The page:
Thursday, April 22, 2010

And now for something completely different...

A friend and I were discussing the film “What Dreams May Come” and it emerged that the title is from the famous Shakespearian quote,“To be or not to be” from Hamlet —

To die, to sleep;
To sleep: perchance to dream: ay, there's the rub;
For in that sleep of death what dreams may come
When we have shuffled off this mortal coil.

I was reminded of a dear friend who is a noted Shakespearian actress and historian, and who fervently believes that the man William Shakespeare didn’t actually write the stuff, but rather, that it was Edward de Vere, Earl of Oxford. My friend heads a noted society devoted to convincing everyone of this and has lots of fun traveling the world and debating it. They’re not alone, as many people, who have looked at the facts, conclude that it doesn’t seem possible that Bill S. penned such immortal phrases, including Orson Welles, Sir John Gielgud and Charlie Chaplin. The word “immortal” is key here. I once suggested to my friend that it seemed quite clear to me that if anything, Mr. Shakespear (no ‘e’ on the end, either, according to my friend) was a medium, and his stories were given to him by the Risen. She looked at me like I had said that strawberry jam tastes best on a sardine sandwich.

Robert Green Ingersoll (1833–1899), a Civil War veteran, American political leader, orator during the "Golden Age of Freethought," and noted for his broad range of culture and defense of agnosticism, was one of the many Risen who spoke via direct voice in the presence of the medium Emily French and the famous lawyer Edward C. Randall, who studied Miss French’s work and recorded the spirit materials over several decades. The following, from The Dead Have Never Died, by Edward C. Randall, (p. 207), discusses just this subject of who the Bard really was. We submit this extract for your perusal and perhaps the stimulation of something completely different:

Robert G. Ingersoll, well known to me in the after life, speaking on this subject said:

"Let me give the most remarkable illustration of spirit suggestion—the immortal Shakespeare. Neither of his parents could read or write. He grew up in a small village among ignorant people, on the banks of the Avon. There was nothing in the peaceful, quiet landscape on which he looked, nothing in the low hills, the undulating fields, nothing in the lazy flowing stream to excite the imagination. Nothing in his early life calculated to sow the seeds of the subtlest and sublimest thought. There was nothing in his education or lack of education to account for what he did. It is supposed that he attended school in his home village, but of that there is no proof. He went to London when young, and within a few years became interested in Black Friars Theatre, where he was actor, dramatist, and manager. He was never engaged in a business counted reputable in that day. Socially he occupied a position below servants. The law described him as a "sturdy vagabond." He died at 52.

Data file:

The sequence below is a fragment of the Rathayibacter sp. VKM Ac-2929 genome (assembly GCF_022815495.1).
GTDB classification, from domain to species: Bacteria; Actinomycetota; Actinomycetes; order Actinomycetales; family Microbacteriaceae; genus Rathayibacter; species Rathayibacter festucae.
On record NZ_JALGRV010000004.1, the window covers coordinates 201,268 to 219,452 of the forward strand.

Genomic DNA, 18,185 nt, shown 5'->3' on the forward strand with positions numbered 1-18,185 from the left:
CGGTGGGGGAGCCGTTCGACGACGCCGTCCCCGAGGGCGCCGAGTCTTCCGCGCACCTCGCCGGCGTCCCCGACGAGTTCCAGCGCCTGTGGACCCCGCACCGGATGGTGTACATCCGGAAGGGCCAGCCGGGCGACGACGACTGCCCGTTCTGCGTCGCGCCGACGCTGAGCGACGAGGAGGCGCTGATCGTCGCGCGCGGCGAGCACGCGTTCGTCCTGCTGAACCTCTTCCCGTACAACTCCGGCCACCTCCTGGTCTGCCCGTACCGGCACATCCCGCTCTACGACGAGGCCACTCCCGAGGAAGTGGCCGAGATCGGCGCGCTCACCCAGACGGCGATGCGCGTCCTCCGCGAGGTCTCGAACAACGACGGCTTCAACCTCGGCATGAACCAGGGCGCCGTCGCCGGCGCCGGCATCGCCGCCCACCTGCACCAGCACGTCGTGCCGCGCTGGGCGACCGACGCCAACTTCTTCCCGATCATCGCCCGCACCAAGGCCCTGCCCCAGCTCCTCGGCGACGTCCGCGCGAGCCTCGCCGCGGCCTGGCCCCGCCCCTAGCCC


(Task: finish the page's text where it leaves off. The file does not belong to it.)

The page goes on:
"How such a man could produce the works which he did has been the wonder of all time. Not satisfied that one with such limited advantages could possibly have written the master pieces of literature, it has been by some contended that Bacon was the author of all Shakespeare's comedies and tragedies.

"It is a fact to be noted that in none of this man's plays is there any mention of his contemporaries. He made reference to no king, queen, poet, author, sailor, soldier, statesman, or priest of his own period. He lived in an age of great deeds, in the time of religious wars, in the days of the armada, the edict of Nantes, the massacres of St. Bartholomew, the victory of Lepanto, the assassination of Henry III of France, and the execution of Mary Stuart; yet he did not mention a single incident of his day and time.

"The brain that conceived "Timon of Athens" was a Greek in the days of Pericles and familiar with the tragedies of that country. The mind that dictated "Julius Caesar" was an inhabitant of the Eternal City when Caesar led his legions in the field. The author of "Lear" was a Pagan; of "Romeo and Juliet," an Italian who knew the ecstasies of love. The author of those plays must have been a physician, for he shows a knowledge of medicine and the symptoms of disease; a musician, for in "The Two Gentlemen of Verona" he uses every musical term known to his contemporaries. He was a lawyer, for he was acquainted with the forms and expressions used by that profession. He was a botanist because he named nearly all known plants. He was an astronomer and a naturalist and wrote intelligently upon the stars and natural science. He was a sailor, or he could not have written "The Tempest." He was a savage and trod the forest's silent depths. He knew all crimes, all regrets, all virtues, and their rewards. He knew the unspoken thoughts, desires and ways of beasts. He lived all lives. His brain was a sea on which the waves touch all the shores of experience. He was the wonder of his time and of ours.

"Was it possible for any man of his education and experience to conceive the things which he did? All the Shakespearean works were, beyond a doubt, the product of his pen, but the conceptions, the plays, the tragedies were the work of many brains, given Shakespeare by spirit suggestion. He was but the sensitive instrument through which a group of learned and distinguished scholars, inhabitants of many lands when in earth-life, gave to posterity the sublime masterpieces of the Bard of Avon'"

One only has to begin to reading the great works of S'Peare to begin to see, quite easily, that there is a Risen quality to the depths of immortal human existence to them.